As a result, it remains the case that someone can only rely on a right to reside based on Zambrano where the British child will be compelled to leave the territory of the EU as a result of the Home Office’s decision (i.e. there is no one else who can care for them in the UK).

The official headnote

(1) In considering a piece of legislation designed to implement European law, a purposive construction should be adopted as set out in Marleasing S.A v LA Commercial Internacional de Alimentacion S.A. [1992] 1 CMLR 305 and applying the principles set out in British Gas Trading Ltd v Lock and Anor [2016] EWCA Civ 983 at [38].

(2) Where implementing legislation goes beyond what is required by a Directive or to ensure compliance with rulings of the Court of Justice, there is no imperative to achieve a “conforming” interpretation, but a careful analysis must be undertaken to determine if it was intended that the implementing legislation was to go beyond what flows from the Directive; in any event, the same means of construction set out in (1) must apply.

(3) On that basis, in construing reg. 16 (5) of the Immigration (European Economic Area) Regulations 2016 (“the EEA Regulations”), a purposive approach must be followed, bearing in mind also that the question of whether a child would be compelled to leave is a practical test to be applied to the actual facts and not to a theoretical set of facts (Patel v SSHD) [2019] UKSC 59 at [30] (applying Chavez-Vilchez [2017] EUECJ C-133/15). That is a necessary corollary of the use of “unable” in reg. 16(5).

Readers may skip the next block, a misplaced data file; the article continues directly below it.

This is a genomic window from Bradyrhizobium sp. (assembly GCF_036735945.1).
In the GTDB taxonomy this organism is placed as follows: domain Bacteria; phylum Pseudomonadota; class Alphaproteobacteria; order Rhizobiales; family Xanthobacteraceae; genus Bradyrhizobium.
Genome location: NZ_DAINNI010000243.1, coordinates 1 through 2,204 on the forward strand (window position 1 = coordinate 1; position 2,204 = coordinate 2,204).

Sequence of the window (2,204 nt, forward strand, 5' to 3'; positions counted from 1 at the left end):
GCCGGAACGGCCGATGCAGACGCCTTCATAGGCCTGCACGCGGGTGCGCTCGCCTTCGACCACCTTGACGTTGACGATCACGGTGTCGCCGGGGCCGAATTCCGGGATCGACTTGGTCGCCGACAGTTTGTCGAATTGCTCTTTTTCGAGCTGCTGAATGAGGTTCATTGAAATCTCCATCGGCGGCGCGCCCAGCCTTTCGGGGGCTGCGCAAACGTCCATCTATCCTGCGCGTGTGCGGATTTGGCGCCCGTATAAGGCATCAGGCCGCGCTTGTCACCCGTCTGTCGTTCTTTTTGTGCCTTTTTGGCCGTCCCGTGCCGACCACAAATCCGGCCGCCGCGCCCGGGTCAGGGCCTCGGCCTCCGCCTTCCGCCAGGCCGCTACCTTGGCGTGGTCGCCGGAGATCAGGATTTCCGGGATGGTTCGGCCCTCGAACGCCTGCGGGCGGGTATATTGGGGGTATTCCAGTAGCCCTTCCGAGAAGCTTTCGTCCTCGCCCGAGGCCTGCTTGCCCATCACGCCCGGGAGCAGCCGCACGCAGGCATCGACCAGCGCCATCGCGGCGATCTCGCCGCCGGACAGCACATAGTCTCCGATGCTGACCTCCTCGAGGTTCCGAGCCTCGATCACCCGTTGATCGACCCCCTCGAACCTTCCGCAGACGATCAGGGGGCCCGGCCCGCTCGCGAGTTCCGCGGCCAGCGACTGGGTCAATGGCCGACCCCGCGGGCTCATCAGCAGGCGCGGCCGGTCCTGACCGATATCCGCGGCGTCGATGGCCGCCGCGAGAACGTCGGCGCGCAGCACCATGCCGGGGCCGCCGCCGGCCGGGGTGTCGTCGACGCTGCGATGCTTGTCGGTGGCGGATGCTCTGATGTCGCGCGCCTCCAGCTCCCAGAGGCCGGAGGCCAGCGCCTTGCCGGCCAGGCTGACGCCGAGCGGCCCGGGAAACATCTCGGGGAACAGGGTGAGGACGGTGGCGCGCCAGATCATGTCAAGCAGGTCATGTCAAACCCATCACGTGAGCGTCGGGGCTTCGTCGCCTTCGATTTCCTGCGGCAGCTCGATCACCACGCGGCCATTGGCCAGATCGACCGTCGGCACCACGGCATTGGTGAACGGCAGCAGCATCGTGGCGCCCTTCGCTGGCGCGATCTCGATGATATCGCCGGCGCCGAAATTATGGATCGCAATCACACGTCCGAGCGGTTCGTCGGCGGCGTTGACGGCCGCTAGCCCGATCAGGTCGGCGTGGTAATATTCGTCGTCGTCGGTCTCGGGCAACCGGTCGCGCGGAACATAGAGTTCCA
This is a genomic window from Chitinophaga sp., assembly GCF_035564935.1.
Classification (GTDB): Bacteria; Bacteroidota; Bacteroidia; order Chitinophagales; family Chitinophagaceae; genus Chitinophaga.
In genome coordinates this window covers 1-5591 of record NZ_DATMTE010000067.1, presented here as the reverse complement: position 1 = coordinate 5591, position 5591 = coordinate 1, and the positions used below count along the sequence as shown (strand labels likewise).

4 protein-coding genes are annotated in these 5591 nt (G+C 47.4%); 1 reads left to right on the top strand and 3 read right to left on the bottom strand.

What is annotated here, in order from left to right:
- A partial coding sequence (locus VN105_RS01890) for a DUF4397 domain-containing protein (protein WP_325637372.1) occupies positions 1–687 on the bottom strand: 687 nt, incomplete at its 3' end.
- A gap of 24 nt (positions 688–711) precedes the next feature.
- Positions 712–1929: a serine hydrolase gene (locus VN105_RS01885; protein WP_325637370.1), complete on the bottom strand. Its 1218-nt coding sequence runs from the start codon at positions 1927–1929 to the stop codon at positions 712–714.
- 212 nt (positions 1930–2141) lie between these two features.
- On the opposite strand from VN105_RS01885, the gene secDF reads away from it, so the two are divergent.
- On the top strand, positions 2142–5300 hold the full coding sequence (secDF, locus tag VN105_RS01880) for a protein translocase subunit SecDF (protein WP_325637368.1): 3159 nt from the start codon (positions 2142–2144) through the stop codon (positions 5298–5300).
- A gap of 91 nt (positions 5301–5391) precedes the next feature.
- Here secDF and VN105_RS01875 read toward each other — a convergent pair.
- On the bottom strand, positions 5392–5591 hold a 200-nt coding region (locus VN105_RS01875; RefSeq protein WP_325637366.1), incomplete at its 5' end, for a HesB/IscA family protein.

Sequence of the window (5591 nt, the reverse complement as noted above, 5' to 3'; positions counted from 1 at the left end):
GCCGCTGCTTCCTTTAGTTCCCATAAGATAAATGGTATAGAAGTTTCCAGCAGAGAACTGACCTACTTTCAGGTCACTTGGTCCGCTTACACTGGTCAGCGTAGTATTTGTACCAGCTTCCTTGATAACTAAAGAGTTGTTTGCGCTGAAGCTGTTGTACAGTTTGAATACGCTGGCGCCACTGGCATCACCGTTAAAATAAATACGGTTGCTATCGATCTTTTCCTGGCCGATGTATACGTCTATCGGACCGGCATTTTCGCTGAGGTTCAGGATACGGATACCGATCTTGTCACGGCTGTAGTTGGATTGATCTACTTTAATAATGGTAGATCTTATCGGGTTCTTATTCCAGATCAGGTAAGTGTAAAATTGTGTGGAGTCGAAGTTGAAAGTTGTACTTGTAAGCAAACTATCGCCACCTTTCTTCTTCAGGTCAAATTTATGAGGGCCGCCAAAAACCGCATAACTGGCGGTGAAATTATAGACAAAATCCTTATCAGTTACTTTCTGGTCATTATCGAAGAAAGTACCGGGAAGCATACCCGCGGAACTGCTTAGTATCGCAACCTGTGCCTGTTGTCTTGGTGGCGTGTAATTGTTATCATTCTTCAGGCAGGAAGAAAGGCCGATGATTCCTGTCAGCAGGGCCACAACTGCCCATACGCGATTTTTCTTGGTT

(4) In order to meet the requirements of reg 16(5), the key issue is inability to reside in the United Kingdom which requires a detailed consideration of the circumstances of both carers.

(5) The EEA Regulations were revoked on 31 December 2020. Schedule 3 of the Immigration and Social Security Co-ordination (EU Withdrawal) Act 2020 (Consequential, Saving, Transitional and Transitory Provisions) (EU Exit) Regulations (SI 2020/1309) sets out those parts of the EEA Regulations preserved for immigration (but not social security) purposes; reg.16 is not one of the provisions preserved.

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Iain Halliday

Iain Halliday is an Advocate (the Scottish equivalent of a Barrister) at Themis Advocates. He specialises in public law, including immigration and asylum, retained EU law, human rights, and judicial review.